Last June, EMA published the draft document, Questions and answers on production of water for injections by non-distillation methods – reverse
osmosis and biofilms and control strategies. EMA often uses such Q&A documents to clarify the Agency’s position, including possible
regulatory requirements, in response to changes in directives, guidances, or in this case, a pharmacopeial monograph, specifically the
European Pharmacopoeia’s (EP) Water for Injections (WFI) monograph (0169).
This revision has been long-awaited. The USP has allowed purification, along with distillation methods, to be used to produce WFI for
many years, while the EP only allowed the use of distillation to produce WFI. Those in the pharmaceutical water community welcomed
this revision with great excitement and optimism. In response to the EMA document, PDA assembled a team of PDA water experts to
review and comment on it.
In its response, PDA fully supported the implementation of non-distillation methods for WFI production into the European regulatory
framework, and endorsed the premise that non-distillation technology for producing WFI should produce water equivalent in quality to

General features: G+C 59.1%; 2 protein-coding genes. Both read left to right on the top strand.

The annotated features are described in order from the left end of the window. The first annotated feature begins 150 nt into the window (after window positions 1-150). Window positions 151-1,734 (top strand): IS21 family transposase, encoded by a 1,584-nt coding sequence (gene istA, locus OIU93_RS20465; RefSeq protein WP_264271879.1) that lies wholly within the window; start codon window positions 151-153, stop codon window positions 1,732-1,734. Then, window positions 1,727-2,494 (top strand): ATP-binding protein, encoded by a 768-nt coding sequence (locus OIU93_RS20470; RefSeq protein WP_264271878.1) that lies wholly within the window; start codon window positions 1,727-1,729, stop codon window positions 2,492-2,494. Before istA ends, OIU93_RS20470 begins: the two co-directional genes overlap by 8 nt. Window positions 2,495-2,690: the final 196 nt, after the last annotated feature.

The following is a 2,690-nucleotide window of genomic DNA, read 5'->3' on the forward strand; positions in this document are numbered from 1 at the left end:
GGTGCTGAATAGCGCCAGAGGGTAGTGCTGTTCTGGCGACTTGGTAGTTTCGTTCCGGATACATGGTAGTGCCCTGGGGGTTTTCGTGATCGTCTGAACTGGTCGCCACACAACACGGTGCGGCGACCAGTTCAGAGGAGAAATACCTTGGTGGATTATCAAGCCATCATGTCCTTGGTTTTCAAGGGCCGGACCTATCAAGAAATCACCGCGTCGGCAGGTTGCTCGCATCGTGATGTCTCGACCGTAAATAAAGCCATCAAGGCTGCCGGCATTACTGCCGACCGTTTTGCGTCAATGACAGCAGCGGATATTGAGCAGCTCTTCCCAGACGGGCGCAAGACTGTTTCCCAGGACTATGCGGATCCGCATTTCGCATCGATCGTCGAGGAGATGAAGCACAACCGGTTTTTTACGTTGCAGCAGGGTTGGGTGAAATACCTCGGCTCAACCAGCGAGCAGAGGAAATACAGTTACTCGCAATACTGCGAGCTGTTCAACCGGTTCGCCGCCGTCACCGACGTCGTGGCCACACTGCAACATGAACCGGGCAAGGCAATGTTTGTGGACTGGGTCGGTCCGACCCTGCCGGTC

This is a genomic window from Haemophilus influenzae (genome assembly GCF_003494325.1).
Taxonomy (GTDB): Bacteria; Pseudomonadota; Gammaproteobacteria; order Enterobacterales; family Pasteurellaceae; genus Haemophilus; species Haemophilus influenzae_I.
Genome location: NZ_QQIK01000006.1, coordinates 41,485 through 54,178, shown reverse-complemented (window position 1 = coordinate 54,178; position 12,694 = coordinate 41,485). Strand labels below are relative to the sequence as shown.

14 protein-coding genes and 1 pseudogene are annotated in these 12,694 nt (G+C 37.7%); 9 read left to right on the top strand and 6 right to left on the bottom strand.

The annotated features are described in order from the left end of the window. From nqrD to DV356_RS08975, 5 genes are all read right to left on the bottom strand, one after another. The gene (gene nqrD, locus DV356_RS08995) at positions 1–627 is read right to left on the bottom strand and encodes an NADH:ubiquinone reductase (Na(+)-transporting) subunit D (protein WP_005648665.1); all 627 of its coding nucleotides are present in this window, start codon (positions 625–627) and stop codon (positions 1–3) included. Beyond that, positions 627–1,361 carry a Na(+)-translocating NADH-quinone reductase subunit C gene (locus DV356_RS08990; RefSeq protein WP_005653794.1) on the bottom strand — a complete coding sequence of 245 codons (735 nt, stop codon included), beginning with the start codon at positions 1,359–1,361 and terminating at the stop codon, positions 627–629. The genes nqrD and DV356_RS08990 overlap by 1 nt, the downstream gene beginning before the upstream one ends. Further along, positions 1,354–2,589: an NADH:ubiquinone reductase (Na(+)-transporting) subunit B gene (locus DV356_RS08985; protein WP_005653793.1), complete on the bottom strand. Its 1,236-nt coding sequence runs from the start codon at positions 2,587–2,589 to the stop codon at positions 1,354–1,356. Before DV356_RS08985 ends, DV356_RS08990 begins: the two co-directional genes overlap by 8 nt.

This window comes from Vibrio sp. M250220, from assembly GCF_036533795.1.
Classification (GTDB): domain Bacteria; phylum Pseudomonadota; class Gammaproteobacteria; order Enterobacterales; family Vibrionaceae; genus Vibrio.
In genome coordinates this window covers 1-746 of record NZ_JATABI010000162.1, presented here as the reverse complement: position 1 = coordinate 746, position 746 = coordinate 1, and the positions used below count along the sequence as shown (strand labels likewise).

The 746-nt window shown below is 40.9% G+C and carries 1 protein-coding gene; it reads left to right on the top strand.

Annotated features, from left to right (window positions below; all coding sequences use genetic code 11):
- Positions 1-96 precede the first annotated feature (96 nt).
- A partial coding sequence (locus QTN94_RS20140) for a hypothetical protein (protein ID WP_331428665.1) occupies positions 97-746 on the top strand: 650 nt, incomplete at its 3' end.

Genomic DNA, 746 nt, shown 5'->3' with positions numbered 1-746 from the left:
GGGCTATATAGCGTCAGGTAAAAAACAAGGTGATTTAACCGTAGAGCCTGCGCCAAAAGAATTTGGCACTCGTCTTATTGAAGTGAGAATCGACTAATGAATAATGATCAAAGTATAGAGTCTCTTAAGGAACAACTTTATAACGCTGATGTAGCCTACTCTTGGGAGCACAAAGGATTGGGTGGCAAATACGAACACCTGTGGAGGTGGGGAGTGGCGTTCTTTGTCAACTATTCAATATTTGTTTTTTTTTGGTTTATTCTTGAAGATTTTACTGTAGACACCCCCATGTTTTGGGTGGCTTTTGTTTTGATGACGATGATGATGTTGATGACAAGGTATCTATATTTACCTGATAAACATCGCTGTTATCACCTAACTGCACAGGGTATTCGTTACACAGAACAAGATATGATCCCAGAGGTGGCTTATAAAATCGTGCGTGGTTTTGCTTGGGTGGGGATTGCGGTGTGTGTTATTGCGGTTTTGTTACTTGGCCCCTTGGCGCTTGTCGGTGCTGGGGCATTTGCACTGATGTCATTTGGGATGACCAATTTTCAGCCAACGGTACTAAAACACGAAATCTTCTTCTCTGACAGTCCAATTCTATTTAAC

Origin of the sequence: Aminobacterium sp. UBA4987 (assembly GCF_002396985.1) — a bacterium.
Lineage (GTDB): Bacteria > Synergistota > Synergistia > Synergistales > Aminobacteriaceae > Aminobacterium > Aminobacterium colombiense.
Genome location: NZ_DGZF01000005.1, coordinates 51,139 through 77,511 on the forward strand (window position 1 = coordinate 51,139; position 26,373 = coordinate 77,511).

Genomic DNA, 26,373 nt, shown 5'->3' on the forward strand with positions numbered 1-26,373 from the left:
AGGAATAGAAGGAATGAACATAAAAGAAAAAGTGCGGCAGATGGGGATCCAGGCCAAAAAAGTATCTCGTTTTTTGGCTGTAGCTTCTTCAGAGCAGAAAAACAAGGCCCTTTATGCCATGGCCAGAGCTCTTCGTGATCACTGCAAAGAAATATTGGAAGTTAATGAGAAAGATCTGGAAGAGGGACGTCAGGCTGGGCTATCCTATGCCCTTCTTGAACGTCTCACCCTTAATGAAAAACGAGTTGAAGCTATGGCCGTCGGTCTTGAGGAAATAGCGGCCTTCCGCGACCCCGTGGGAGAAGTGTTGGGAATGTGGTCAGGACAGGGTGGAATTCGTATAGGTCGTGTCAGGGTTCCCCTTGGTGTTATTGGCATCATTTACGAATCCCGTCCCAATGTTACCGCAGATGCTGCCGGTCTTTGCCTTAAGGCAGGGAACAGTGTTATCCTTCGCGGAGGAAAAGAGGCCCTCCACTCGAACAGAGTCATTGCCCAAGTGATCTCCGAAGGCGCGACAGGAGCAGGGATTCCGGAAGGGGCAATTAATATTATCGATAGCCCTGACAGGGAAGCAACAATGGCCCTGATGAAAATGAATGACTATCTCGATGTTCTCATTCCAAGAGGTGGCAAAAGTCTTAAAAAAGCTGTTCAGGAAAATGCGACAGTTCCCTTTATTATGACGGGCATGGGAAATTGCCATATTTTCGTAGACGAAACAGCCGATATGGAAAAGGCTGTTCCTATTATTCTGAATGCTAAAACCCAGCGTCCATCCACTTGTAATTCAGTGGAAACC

that produced by distillation.
The team had concerns with many of the approaches specified in the Q&A document, however, deeming them not science- nor risk-based.
In fact, the team considered some of the requirements to be above and beyond what is in the EP monograph.
PDA recommended referencing existing technical documents, such as PDA’s technical reports for best practices, and allowing manufacturing
firms to make risk-based decisions based on science instead of limiting firms through overly prescriptive regulations or monographs.
The cited examples were rapid microbial methods and online vs. offline total organic carbon methods. The commenting team
further stated that “this document should clarify monitoring methods which are reactive vs. control methods which are proactive.” Additionally,
the team recommended including requirements for distribution and storage systems that permit manufacturers (as long as they
include appropriate documentation) a choice of routine sanitization approaches, such as steam, hot water, ozone, or other chemicals, and
avoid requiring complete redundant approaches or steam in all cases.
Read the commenting team's letter to EMA here.